I recently participated in Noir at the Bar Seattle a quarterly reading event that brings together a variety of authors to share their work.  The entire purpose of the evening is to delight the audience with tales of crime, murder and debauchery.  And the latest event was no exception.  From serial killing teenagers to con men and a very threatening masseuse each tale took the listeners down a different dark alley.  Located at the aptly named Alibi Room at Seattle's Pike place market (near the gum wall, for those who have been) the venue provided excellent atmosphere.

I enjoy the opportunity to read in public, but this wasn't always the case.  It's nerve wracking to reveal any artistic work to the judgement of the public, but then having to be the vehicle for that art, whether it's dance or some other type performance, puts the judgement not just on the work itself, but on the performer.  Or in other words, you're all staring at meeeeeeeee! 

What has helped me is to realize that the act of reading is separate from the story itself.  I can have the perfect story, but if I biff the performance then no one will know.  In order to present my beautiful baby story to the world in the best way I must ovary up and give it a proper introduction.  Fortunately, my introduction for Tammy Loves Derek, a happy-go-lucky tale of gold-digging and revenge went well.  Perhaps in the future I will be able to find it a nice publication to match it up with.  But I will definitely be looking forward to the next opportunity to share my words with an audience.


**
Bethany Maines is the award-winning author of the Carrie Mae Mysteries, San Juan Islands Mysteries, Shark Santoyo Crime Series, and numerous short stories. When she's not traveling to exotic lands, or kicking some serious butt with her black belt in karate, she can be found chasing her daughter or glued to the computer working on her next novel. You can also catch up with her on Twitter, FacebookInstagram, and BookBub.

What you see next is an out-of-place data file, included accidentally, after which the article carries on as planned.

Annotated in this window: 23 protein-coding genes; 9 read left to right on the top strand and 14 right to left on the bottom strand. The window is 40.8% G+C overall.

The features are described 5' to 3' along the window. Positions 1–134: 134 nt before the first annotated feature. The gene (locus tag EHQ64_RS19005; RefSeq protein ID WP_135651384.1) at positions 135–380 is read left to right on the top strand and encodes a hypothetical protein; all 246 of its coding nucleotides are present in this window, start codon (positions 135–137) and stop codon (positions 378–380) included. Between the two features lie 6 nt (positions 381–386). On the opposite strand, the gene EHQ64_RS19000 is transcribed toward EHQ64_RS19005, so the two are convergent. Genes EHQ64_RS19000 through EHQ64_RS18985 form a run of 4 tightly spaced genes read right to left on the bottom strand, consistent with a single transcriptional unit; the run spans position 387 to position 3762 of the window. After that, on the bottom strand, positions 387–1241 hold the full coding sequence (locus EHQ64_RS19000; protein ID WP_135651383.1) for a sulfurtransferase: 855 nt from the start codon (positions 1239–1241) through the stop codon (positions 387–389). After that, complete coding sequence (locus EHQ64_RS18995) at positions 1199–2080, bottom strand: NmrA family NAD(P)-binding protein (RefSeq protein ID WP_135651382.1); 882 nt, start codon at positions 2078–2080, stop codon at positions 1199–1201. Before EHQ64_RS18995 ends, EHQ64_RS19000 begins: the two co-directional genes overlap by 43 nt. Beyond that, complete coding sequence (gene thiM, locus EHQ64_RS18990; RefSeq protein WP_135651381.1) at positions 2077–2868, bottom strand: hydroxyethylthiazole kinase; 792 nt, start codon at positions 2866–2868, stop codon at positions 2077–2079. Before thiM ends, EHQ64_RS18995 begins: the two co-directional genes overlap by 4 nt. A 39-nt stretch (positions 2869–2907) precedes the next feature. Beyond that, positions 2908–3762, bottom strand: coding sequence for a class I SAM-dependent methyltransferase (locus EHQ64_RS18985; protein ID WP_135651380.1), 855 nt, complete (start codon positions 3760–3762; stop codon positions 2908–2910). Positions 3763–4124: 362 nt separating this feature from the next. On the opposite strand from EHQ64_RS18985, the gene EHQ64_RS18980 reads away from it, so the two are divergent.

Tuesday, February 11, 2020

A date with TED

by AB Plum aka Barbara Plum


Between the ages of 4 and 6, I spent every Saturday night with either my grandmother or my cousins. I loved stayovers at both places because reading the Sunday newspapers occupied us from seven to bedtime at nine on Saturday!

First, though, we went "uptown" to the local drugstores and bought 3 different sets of big-city newspapers--depending on whether it was cousins or grandmother.

Times change.

A lifelong newspaper reader, I find myself turning more and more to other sources for news or ideas to satisfy my "fix". In addition to news magazines, books, NPR, and PBS, I read select articles and op-ed pieces online.


Come every Sunday, though, I open my weekly TED app and settle back.

The tactile experience of reading a newspaper and inhaling the smell of ink and paper is offset by the great graphics nearly every outstanding speaker brings to her seven to twenty-minute talk. The visuals bring back happy memories of lying on my stomach as a four-five-six-year-old on Saturday evenings and devouring the comics. There were enough "funnies" to carry over to Sunday after church.

Almost all of those classic strips have disappeared. Dr. Morgan still runs in my local paper, but Mary Worth got axed some years ago.


And what happened to Brenda Starr, model for millions of young girls on the cusp of grasping the idea women could have careers? Brenda and Little Orphan Annie ended in 2011—Annie despite the phenomenal Broadway hit.

My current favorite comic, Red and Rover, may appeal because it feels like the strips I recall from my childhood. Red runs daily in some newspapers, but since it appears only on Sundays for me, it is not addictive.

TED, for me, is addictive, but I limit my dates to 1 hour weekly. Otherwise, I could spend a full day—as I did long ago every Sunday reading my newspaper—listening to TED talks on every topic imaginable and many subjects beyond my imagination.